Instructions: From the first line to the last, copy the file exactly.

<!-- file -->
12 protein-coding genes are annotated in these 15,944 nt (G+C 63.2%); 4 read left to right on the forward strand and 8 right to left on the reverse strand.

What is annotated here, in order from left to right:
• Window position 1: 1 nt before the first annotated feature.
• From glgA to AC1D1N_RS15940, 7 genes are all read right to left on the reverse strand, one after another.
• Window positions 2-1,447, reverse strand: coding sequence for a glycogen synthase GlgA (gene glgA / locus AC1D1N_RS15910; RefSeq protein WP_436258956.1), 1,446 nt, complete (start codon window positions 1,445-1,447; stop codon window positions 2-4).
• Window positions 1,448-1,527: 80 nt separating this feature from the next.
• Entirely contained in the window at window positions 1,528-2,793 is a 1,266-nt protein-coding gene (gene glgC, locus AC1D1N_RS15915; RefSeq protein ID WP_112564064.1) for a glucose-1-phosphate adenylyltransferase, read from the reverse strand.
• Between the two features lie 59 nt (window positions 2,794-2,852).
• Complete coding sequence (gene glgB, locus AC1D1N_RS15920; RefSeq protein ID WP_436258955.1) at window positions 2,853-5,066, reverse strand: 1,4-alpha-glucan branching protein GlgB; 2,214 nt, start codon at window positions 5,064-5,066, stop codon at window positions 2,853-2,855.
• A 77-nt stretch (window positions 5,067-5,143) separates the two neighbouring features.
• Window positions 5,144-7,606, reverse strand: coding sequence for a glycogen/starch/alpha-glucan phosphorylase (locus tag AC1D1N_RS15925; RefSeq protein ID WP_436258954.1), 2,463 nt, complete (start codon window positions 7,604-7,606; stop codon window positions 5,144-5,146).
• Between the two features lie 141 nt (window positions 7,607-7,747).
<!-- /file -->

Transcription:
12 protein-coding genes are annotated in these 15,944 nt (G+C 63.2%); 4 read left to right on the forward strand and 8 right to left on the reverse strand.

What is annotated here, in order from left to right:
• Window position 1: 1 nt before the first annotated feature.
• From glgA to AC1D1N_RS15940, 7 genes are all read right to left on the reverse strand, one after another.
• Window positions 2-1,447, reverse strand: coding sequence for a glycogen synthase GlgA (gene glgA / locus AC1D1N_RS15910; RefSeq protein WP_436258956.1), 1,446 nt, complete (start codon window positions 1,445-1,447; stop codon window positions 2-4).
• Window positions 1,448-1,527: 80 nt separating this feature from the next.
• Entirely contained in the window at window positions 1,528-2,793 is a 1,266-nt protein-coding gene (gene glgC, locus AC1D1N_RS15915; RefSeq protein ID WP_112564064.1) for a glucose-1-phosphate adenylyltransferase, read from the reverse strand.
• Between the two features lie 59 nt (window positions 2,794-2,852).
• Complete coding sequence (gene glgB, locus AC1D1N_RS15920; RefSeq protein ID WP_436258955.1) at window positions 2,853-5,066, reverse strand: 1,4-alpha-glucan branching protein GlgB; 2,214 nt, start codon at window positions 5,064-5,066, stop codon at window positions 2,853-2,855.
• A 77-nt stretch (window positions 5,067-5,143) separates the two neighbouring features.
• Window positions 5,144-7,606, reverse strand: coding sequence for a glycogen/starch/alpha-glucan phosphorylase (locus tag AC1D1N_RS15925; RefSeq protein ID WP_436258954.1), 2,463 nt, complete (start codon window positions 7,604-7,606; stop codon window positions 5,144-5,146).
• Between the two features lie 141 nt (window positions 7,607-7,747).